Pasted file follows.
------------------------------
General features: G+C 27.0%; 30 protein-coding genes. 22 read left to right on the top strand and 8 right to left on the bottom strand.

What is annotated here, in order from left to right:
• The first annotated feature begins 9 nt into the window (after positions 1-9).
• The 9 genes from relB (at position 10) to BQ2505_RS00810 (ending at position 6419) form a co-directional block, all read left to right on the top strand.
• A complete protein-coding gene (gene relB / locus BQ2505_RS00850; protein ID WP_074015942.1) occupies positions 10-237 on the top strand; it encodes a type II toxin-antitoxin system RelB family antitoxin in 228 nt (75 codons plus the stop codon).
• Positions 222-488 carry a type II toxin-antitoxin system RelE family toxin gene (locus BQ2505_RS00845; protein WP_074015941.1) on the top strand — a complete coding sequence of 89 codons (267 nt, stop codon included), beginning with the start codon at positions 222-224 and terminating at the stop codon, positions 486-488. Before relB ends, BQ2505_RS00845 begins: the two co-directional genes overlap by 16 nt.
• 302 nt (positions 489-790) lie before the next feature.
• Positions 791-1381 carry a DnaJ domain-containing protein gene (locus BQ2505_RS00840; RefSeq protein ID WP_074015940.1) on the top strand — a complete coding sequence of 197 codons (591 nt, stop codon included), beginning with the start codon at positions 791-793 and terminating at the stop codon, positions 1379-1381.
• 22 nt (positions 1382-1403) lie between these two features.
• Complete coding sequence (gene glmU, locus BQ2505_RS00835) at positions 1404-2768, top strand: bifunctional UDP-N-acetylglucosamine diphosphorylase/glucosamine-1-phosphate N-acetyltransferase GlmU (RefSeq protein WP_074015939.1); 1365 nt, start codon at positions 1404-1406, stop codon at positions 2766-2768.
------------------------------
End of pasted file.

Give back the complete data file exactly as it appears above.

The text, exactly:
General features: G+C 27.0%; 30 protein-coding genes. 22 read left to right on the top strand and 8 right to left on the bottom strand.

What is annotated here, in order from left to right:
• The first annotated feature begins 9 nt into the window (after positions 1-9).
• The 9 genes from relB (at position 10) to BQ2505_RS00810 (ending at position 6419) form a co-directional block, all read left to right on the top strand.
• A complete protein-coding gene (gene relB / locus BQ2505_RS00850; protein ID WP_074015942.1) occupies positions 10-237 on the top strand; it encodes a type II toxin-antitoxin system RelB family antitoxin in 228 nt (75 codons plus the stop codon).
• Positions 222-488 carry a type II toxin-antitoxin system RelE family toxin gene (locus BQ2505_RS00845; protein WP_074015941.1) on the top strand — a complete coding sequence of 89 codons (267 nt, stop codon included), beginning with the start codon at positions 222-224 and terminating at the stop codon, positions 486-488. Before relB ends, BQ2505_RS00845 begins: the two co-directional genes overlap by 16 nt.
• 302 nt (positions 489-790) lie before the next feature.
• Positions 791-1381 carry a DnaJ domain-containing protein gene (locus BQ2505_RS00840; RefSeq protein ID WP_074015940.1) on the top strand — a complete coding sequence of 197 codons (591 nt, stop codon included), beginning with the start codon at positions 791-793 and terminating at the stop codon, positions 1379-1381.
• 22 nt (positions 1382-1403) lie between these two features.
• Complete coding sequence (gene glmU, locus BQ2505_RS00835) at positions 1404-2768, top strand: bifunctional UDP-N-acetylglucosamine diphosphorylase/glucosamine-1-phosphate N-acetyltransferase GlmU (RefSeq protein WP_074015939.1); 1365 nt, start codon at positions 1404-1406, stop codon at positions 2766-2768.